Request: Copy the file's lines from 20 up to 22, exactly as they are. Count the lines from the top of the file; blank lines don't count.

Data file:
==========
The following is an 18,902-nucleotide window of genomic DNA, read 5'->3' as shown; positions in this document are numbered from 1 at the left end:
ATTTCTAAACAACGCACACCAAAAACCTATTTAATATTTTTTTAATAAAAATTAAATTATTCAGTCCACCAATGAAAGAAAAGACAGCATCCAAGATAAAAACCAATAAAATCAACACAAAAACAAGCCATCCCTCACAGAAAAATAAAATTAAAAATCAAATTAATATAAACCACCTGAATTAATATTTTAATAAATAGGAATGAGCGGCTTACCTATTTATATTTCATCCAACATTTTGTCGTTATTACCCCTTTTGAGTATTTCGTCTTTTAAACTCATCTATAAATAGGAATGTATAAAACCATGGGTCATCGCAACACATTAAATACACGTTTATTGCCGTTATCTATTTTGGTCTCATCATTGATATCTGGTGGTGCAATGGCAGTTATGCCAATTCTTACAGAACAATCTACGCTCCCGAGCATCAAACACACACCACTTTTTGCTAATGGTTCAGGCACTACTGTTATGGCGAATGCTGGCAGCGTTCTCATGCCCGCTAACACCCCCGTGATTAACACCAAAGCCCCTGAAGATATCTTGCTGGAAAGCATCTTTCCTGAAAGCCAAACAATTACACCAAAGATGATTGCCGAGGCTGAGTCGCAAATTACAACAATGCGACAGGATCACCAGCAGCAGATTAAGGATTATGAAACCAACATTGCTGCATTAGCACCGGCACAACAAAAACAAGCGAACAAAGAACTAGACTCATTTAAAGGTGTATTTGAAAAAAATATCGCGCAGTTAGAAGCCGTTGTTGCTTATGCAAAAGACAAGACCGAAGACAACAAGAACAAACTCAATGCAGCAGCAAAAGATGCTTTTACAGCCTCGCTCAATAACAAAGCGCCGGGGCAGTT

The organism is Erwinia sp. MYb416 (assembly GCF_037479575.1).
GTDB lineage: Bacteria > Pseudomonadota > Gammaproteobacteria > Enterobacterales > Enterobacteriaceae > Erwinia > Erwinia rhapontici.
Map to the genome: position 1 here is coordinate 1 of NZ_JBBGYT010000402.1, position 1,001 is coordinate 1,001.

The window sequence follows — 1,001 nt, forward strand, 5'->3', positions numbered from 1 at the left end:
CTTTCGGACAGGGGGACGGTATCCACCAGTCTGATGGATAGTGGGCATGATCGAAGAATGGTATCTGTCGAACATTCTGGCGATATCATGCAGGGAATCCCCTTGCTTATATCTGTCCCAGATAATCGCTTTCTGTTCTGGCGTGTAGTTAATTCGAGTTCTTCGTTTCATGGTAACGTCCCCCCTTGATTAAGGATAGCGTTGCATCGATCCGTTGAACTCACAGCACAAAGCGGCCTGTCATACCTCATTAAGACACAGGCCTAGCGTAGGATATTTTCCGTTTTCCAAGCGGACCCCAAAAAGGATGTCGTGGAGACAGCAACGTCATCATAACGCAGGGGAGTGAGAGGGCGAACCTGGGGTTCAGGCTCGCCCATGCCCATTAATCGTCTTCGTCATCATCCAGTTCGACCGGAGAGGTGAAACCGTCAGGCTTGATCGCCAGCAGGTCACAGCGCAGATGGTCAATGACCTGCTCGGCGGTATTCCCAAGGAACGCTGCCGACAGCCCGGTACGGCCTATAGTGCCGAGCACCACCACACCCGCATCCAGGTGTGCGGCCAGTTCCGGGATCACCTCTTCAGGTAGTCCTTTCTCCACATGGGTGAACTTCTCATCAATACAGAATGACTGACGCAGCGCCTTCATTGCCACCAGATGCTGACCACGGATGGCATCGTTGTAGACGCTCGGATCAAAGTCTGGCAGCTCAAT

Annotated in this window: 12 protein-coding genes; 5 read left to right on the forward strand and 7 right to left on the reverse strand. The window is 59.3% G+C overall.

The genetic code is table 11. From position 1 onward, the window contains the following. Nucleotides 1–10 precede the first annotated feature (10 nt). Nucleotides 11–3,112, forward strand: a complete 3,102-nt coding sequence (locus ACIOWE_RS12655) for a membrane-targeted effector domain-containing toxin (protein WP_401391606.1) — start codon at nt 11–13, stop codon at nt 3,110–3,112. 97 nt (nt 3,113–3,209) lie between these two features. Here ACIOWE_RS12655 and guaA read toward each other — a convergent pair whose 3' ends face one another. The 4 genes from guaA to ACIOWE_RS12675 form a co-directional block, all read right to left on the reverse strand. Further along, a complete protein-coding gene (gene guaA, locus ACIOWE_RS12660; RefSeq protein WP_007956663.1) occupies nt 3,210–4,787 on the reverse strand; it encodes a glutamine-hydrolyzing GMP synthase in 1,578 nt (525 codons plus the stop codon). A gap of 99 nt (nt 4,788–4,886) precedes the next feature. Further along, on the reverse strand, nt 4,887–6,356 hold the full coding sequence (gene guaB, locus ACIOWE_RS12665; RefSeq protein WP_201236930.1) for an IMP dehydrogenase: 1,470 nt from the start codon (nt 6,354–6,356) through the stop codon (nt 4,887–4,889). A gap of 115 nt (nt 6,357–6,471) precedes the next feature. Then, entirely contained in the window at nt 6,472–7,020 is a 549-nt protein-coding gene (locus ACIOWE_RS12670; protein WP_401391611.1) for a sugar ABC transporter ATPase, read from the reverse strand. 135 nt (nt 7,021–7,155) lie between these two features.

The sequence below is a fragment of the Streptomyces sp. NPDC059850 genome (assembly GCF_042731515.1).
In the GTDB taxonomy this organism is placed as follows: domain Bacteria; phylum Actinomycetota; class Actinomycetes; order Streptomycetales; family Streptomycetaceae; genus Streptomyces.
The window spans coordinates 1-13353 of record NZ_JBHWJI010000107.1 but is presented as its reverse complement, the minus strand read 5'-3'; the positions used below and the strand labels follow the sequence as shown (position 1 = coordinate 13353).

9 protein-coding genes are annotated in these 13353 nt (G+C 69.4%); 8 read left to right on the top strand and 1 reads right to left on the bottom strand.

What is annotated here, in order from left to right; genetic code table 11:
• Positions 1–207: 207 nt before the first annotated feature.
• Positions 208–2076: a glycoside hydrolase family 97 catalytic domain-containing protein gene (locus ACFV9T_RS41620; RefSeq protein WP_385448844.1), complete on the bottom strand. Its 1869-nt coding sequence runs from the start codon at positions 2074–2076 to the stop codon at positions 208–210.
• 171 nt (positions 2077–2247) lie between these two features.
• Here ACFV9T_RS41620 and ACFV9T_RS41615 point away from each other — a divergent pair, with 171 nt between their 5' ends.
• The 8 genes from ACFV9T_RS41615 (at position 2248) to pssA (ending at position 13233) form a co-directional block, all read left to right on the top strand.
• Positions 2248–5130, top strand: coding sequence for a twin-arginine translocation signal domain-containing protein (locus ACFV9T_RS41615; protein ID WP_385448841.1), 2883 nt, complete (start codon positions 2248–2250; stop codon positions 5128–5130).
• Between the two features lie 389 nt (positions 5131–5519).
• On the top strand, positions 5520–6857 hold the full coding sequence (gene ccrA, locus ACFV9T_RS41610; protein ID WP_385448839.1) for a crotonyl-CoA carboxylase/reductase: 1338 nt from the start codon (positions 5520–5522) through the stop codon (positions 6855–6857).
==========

• Positions 2248–5130, top strand: coding sequence for a twin-arginine translocation signal domain-containing protein (locus ACFV9T_RS41615; protein ID WP_385448841.1), 2883 nt, complete (start codon positions 2248–2250; stop codon positions 5128–5130).
• Between the two features lie 389 nt (positions 5131–5519).
• On the top strand, positions 5520–6857 hold the full coding sequence (gene ccrA, locus ACFV9T_RS41610; protein ID WP_385448839.1) for a crotonyl-CoA carboxylase/reductase: 1338 nt from the start codon (positions 5520–5522) through the stop codon (positions 6855–6857).